Published on July 15th, 2011 | by Robbie Wojciechowski
Lounge On The Farm: Blagsound’s Festival Summary
Lounge On The Farm is the festival for punters with all tastes. Situated just outside Canterbury, in Kent, it finds itself as being one of the closest weekend camping festival s to London, bringing in a diverse range of people of all merits. Whether your taste be of a quiet nature or heart pounding drum and bass, the line-up made sure every base was covered.
Finding myself taken by the Meadows field, home to adventurous cabaret, hearty folk, the best falafels in the festival – it became an easy space to seek solace and chill out throughout the weekend. It’s welcoming spirit, also seemed to wash with most people as comments on the facebook page after the event did nothing but praise the area.
– DAY 1
Day one, headlined by The Streets, saw audiences enjoy a day of musical highlights from the likes of Devlin, Vaccines and TEED who all entertained crowds at the main stage.
Further afield though, the Chess Club Records hosted Sheep Dip saw alternative fans flock for a taste of something different. As sets from Summer Camp and Benjamin Francis Leftwich both went down well.
The African influenced Fool’s Gold were also a highlight to be seen throughout the day as sunshine feel good track ‘Surprise Hotel’ set a small crowd off into fits of rippling movement. The weather seemed to fortify a good mood throughout the site leading the way for Mike Skinner to supply a heavy soundtrack to the end the first day of LOTF. The Streets set saw odd live outings for tracks ‘Heaven For The Weather’ and ‘Never Went To Church’ as crowds skanked below the now modified ‘Lunge On The Farm’ sign.
– DAY 2
On Day two, Moshi Moshi records held their contribution at the Sheepdip making it seem the firm place to be throughout the day, as a mass of hotly tipped newcomers excited the quaint audiences that found themselves sat throughout the field. Vision Of Trees seemed to be a highlight at the early stage as their fast, edgy bass induced a wash of approval from punters.
With the hot weather again continuing the chilled out mood, Jamie Woon supplied a sun kissed dub vibe to audiences cowering to find shade around the main stage. As the evening grew nearer and beats grew faster, Katy B seemed to draw the biggest crowd of the day. Joining everyone for an evening dance, she seemed excited to be playing the festival.
Saturday night saw a huge audience draw towards the quaintly named Farm Folk tent, as smooth charmer Johnny Flynn preceded the joyful Melodica, Melody and Me to provide an evening of light-hearted delights and sing-a-longs. Fun could also be had in the ambiguous Playhouse tent, whose line-up featured an array of alternative arts throughout the weekend. Whether comedy or belly dancing workshops were your flavour – a good time was to be had in there. A scorching performance from comedy newcomer James Acaster seemed to be the firm favourite on Saturday though, as he previewed his Edinburgh Fringe show to an audience almost in tears of laughter.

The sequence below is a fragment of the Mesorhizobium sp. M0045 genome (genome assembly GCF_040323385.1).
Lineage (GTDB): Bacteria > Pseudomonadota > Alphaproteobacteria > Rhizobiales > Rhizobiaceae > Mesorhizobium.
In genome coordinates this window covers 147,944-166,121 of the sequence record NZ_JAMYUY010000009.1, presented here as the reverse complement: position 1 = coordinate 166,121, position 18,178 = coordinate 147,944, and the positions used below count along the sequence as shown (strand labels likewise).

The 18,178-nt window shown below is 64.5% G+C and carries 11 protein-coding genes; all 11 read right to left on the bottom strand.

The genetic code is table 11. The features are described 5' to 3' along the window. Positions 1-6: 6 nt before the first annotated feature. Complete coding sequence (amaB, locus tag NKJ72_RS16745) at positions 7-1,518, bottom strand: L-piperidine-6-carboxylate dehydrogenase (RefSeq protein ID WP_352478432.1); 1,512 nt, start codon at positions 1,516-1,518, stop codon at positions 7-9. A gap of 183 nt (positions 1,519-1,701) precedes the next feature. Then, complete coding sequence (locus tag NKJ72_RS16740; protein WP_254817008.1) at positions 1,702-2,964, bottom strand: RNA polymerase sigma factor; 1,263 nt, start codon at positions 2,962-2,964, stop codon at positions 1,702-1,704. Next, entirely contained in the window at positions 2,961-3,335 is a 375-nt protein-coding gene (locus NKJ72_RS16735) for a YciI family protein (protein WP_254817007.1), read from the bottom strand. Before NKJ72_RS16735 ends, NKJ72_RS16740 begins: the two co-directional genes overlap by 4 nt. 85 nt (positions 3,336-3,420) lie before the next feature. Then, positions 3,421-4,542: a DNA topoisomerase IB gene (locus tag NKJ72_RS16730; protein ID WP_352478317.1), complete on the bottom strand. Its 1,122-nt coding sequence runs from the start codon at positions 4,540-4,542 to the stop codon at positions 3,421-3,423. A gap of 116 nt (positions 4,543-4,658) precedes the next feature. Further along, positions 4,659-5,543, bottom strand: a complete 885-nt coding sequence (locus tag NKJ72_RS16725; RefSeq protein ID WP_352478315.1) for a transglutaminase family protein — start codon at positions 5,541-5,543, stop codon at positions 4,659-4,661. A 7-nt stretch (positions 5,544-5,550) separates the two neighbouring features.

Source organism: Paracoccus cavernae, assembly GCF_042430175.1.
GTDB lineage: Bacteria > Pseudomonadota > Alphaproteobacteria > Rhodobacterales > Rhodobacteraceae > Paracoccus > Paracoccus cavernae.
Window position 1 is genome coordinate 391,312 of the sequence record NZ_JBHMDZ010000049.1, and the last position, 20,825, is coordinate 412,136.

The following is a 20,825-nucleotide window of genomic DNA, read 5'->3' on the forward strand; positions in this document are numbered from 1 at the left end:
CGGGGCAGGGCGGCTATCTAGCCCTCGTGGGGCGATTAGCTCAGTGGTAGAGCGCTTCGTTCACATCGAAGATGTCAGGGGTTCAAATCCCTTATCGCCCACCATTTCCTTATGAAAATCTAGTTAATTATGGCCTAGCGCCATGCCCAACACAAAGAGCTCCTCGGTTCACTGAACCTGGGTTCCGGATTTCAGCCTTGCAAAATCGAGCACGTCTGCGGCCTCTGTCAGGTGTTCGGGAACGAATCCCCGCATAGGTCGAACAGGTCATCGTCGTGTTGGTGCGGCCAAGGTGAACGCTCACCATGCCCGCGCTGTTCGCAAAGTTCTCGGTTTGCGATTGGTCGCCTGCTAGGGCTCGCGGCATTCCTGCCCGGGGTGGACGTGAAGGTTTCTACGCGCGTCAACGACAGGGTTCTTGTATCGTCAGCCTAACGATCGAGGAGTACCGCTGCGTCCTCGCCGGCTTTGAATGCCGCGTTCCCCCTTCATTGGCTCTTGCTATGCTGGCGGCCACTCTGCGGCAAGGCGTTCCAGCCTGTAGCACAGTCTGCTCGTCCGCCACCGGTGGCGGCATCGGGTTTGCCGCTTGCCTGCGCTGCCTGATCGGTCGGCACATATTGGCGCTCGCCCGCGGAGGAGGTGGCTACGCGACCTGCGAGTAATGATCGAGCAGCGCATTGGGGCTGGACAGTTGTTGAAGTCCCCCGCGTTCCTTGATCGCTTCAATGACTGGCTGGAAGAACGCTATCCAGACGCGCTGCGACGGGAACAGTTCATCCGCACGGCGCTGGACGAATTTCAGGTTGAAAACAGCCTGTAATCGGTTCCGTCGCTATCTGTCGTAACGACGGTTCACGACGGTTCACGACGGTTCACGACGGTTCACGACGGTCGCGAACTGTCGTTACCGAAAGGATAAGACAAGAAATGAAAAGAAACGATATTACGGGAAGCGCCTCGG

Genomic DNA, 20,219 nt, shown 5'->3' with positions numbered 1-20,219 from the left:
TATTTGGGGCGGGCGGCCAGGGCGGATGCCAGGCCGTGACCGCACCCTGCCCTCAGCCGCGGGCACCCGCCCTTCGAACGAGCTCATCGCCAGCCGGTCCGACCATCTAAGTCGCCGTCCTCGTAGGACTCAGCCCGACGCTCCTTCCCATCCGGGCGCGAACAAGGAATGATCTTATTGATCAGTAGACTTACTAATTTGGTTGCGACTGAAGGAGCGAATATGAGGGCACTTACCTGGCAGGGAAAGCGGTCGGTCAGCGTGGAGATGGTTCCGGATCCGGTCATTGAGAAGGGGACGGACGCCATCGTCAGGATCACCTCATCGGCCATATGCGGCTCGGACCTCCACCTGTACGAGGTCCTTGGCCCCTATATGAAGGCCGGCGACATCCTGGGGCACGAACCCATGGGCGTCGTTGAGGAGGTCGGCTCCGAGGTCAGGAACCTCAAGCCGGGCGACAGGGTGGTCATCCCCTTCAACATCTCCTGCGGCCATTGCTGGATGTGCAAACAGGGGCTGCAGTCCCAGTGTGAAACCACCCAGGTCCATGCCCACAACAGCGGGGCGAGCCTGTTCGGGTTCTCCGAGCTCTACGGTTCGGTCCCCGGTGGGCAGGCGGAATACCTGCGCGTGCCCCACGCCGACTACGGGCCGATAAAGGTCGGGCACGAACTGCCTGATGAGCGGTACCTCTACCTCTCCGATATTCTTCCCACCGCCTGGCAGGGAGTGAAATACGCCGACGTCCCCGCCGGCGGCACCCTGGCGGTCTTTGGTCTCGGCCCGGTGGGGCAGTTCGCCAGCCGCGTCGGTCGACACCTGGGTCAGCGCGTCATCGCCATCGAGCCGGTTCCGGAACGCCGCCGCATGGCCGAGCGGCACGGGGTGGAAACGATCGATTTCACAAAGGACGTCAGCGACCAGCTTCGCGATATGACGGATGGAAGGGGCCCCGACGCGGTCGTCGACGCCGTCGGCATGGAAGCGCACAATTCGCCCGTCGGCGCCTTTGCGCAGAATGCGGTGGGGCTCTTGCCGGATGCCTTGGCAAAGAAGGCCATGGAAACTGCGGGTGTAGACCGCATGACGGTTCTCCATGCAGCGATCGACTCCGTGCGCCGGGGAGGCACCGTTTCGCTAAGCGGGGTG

– DAY 3
The final day of the festival saw a slow start as groggy faced groups battled their hangovers to forage out for breakfast delights, but this posed a problem as outlets around the site didn’t seem to want to open leading to large queues and distressed individuals. A possibly hint at something to be tackled next year.
An air of excitement did seem to poise the air, though, as those with programs released tonight was the night the famed Hospitality records would take over the dance area of the festival.
Until then, a steady tide of great acts played to crowds at the main stage. Newcastle boys Little Comets followed Dog Is Dead to provide a great warm up for exciting sets from the heavier Art Brut and Joy Formidable. All of which left a lasting feeling of pleasure to continue the day onwards.
With Netsky, Danny Bryd and London Elektricity of the Hospitality troop rocking fans late into the night, those that hadn’t already left, found themselves in the grasp of front man Ian McCulloch of the legendary Echo & The Bunnymen – who’s set seemed something of a reminiscent affair.
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Lounge On The Farm overall seemed a fun and exciting weekend for all involved, offering a welcome break from the fast paced city lifestyle. Though some of its audiences seemed questionable in their nature at times, the surprising blend of individuals seemed to work alongside each other.
To me, the festival seemed to hold the appeal of being a bit like a large county fete, to be enjoyed by both locals and those from further afield. What is for certain though, is that it’s growth sets to be an interesting one, and I look forward to see what exciting surprises it may hold me next year.
What’s your view? Let us know in the comments section below…